Union Dues and Politics
Your balanced report on the upcoming vote on Prop. 226 in California, "Bold Bid to Shrink Union Muscle" (March 3), left out one very pertinent fact.
In 1988, the Supreme Court of the United States ruled that unions spending compulsory union dues in partisan campaigns violate the constitutional rights of individual union members. The main opinion in that case (Beck v. CWA) was written by liberal icon William Brennan, which undermines the assertion that support for such worker protections is confined to "right-wing ideologues."
In your article, National Labor Relations Board chairman William Gould alleges that attempts to codify a constitutional right into state law is "disruptive." What is truly disruptive is the refusal to abide by Supreme Court rulings on this issue.
I will concede that Prop. 226 would be disruptive in one sense - protecting workers' constitutional right not to be forced to give financial support to candidates and causes with which they disagree would disrupt the massive flow of illicit funds being funneled to the political party of the administration.
New Wilmington, Pa.
Your article concerning the use of union dues for political purposes did not describe how this proposed law's purpose is to help big business. Just look at who is sponsoring this law: It is the big corporations and right-wing lobbyists from out-of-state, including an Indiana business executive who spent $49,000 in California to get the proposal on the ballot, an amount just under the state limit that would have required his name to appear on leaflets and in commercials.
The initiative is one-sided and only restricts unions - not corporations or other organizations. Corporations already outspend unions 11-to-1 on politics. Now, they want the playing field to be even less level. It seems as if some lawmakers want to make sure our Congress and state legislatures are exclusive country clubs - and they want to keep working Americans out.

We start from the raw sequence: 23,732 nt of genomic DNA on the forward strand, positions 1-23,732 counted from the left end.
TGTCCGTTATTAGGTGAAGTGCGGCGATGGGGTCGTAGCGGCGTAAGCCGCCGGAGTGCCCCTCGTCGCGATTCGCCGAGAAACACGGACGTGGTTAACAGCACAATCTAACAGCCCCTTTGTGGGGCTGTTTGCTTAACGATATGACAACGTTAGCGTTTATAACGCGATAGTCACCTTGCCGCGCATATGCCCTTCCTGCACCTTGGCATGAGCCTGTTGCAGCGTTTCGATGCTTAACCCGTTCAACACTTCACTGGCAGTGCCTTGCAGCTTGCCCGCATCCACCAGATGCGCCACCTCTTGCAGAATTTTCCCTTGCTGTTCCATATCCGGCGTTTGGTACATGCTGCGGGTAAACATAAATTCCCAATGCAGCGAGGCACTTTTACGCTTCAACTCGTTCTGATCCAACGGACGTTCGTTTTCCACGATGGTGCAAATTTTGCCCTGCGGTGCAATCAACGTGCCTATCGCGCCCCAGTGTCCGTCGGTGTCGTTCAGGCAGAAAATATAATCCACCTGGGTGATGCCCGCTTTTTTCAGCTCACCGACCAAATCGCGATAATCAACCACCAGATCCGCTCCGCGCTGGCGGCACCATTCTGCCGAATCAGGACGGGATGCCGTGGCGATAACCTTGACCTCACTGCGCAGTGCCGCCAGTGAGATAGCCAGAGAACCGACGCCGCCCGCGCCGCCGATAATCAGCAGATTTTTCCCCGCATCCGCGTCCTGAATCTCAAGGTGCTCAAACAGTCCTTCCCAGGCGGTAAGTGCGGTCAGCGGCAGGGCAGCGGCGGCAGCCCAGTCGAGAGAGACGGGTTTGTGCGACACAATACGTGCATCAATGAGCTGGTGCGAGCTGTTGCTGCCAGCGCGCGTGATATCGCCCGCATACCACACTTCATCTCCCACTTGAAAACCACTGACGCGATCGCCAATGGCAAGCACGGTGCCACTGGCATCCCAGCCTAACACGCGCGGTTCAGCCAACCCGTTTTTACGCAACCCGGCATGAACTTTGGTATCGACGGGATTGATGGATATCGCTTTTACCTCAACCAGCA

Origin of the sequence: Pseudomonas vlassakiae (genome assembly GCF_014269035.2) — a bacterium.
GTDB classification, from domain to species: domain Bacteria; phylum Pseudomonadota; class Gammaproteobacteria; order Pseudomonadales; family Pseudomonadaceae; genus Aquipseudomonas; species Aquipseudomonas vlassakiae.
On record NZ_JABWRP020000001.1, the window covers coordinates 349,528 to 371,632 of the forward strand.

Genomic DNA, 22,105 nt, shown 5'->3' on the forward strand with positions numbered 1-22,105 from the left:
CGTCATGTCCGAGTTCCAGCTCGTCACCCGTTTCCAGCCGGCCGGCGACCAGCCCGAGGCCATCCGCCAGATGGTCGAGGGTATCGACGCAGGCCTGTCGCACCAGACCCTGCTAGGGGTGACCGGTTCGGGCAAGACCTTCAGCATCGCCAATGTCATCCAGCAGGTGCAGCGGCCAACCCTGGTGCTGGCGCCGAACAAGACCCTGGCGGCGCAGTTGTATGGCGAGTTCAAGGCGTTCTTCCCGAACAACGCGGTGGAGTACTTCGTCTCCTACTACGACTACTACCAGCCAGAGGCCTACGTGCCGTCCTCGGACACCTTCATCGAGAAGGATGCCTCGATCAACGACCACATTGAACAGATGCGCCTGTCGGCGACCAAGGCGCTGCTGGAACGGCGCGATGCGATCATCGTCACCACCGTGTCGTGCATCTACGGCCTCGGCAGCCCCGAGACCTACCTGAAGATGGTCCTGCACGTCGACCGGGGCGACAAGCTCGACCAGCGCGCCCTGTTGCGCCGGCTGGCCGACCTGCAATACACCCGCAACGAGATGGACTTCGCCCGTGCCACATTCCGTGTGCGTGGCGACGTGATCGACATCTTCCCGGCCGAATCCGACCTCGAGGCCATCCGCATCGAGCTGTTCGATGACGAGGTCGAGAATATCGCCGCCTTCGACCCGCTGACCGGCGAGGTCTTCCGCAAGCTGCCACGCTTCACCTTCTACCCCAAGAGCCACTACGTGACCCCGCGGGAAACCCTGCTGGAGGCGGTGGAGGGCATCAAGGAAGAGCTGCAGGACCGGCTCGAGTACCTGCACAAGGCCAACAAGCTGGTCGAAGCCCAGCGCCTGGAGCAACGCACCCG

Democracy means that everyone gets to participate in politics on equal footing. Big business's attempt to silence working families is just un-American.
Ernest R. Grecco
President, Metropolitan Baltimore Council
Overdevelopment in Jacksonville
"Jacksonville Rides Jaguars Into an Age of 'Urban Cachet'" (Feb. 18) highlights our city and says that Jacksonville is better off now than five years ago. As a resident and native Floridian, I wholeheartedly disagree.
In the past five years, development has skyrocketed and so has traffic. Rush hour crawls at a snail's pace for hours. Newly developed areas are euphemistically named for what used to be there: A former woods with deer is now a corporate business complex called Deerwood Park. Development encroaches on sensitive wildlife habitat, including that of the bald eagle. The relaxed, small town way of life is being pushed out by the hustle of urbanization. To me, this is not improvement.
And while our local government is eager to spend money on attracting more development, they are unwilling to spend on items that do not serve their agenda. For instance, there is a neighborhood park in a less-than-affluent part of town where schoolchildren played basketball by day and drug dealers loitered by night. Rather than spend money for additional police patrols at night, they just took the hoops down.
Not surprisingly, the people who say that Jacksonville is better off now are the ones with the most to gain financially from massive overdevelopment. I wish they would stop and ask themselves if they really believe that they are building a community that will be a pleasant place for their great-grandchildren to live. If they would place the importance of people above their pocketbooks, they would realize that a bigger Jacksonville is not necessarily a better one.
Lisa P. Roziel
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